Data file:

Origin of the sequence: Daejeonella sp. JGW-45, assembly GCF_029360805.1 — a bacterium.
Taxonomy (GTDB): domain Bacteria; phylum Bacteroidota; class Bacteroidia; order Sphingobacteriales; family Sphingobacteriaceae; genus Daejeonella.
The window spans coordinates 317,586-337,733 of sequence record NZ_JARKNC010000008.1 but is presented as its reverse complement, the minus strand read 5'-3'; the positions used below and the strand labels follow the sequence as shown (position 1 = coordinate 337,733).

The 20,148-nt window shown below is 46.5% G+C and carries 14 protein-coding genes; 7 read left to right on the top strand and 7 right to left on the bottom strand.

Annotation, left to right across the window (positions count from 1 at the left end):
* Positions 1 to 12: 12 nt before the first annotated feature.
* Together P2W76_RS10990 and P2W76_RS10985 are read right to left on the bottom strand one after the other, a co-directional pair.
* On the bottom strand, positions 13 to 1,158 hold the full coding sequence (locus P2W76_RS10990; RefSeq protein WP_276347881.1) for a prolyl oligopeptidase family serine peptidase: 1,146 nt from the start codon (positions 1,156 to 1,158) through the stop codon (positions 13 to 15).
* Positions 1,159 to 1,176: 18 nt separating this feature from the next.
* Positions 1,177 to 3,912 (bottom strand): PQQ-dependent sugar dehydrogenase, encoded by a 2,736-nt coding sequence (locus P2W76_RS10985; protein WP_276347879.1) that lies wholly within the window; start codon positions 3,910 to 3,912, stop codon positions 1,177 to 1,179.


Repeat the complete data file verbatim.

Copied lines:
Origin of the sequence: Daejeonella sp. JGW-45, assembly GCF_029360805.1 — a bacterium.
Taxonomy (GTDB): domain Bacteria; phylum Bacteroidota; class Bacteroidia; order Sphingobacteriales; family Sphingobacteriaceae; genus Daejeonella.
The window spans coordinates 317,586-337,733 of sequence record NZ_JARKNC010000008.1 but is presented as its reverse complement, the minus strand read 5'-3'; the positions used below and the strand labels follow the sequence as shown (position 1 = coordinate 337,733).

The 20,148-nt window shown below is 46.5% G+C and carries 14 protein-coding genes; 7 read left to right on the top strand and 7 right to left on the bottom strand.

Annotation, left to right across the window (positions count from 1 at the left end):
* Positions 1 to 12: 12 nt before the first annotated feature.
* Together P2W76_RS10990 and P2W76_RS10985 are read right to left on the bottom strand one after the other, a co-directional pair.
* On the bottom strand, positions 13 to 1,158 hold the full coding sequence (locus P2W76_RS10990; RefSeq protein WP_276347881.1) for a prolyl oligopeptidase family serine peptidase: 1,146 nt from the start codon (positions 1,156 to 1,158) through the stop codon (positions 13 to 15).
* Positions 1,159 to 1,176: 18 nt separating this feature from the next.
* Positions 1,177 to 3,912 (bottom strand): PQQ-dependent sugar dehydrogenase, encoded by a 2,736-nt coding sequence (locus P2W76_RS10985; protein WP_276347879.1) that lies wholly within the window; start codon positions 3,910 to 3,912, stop codon positions 1,177 to 1,179.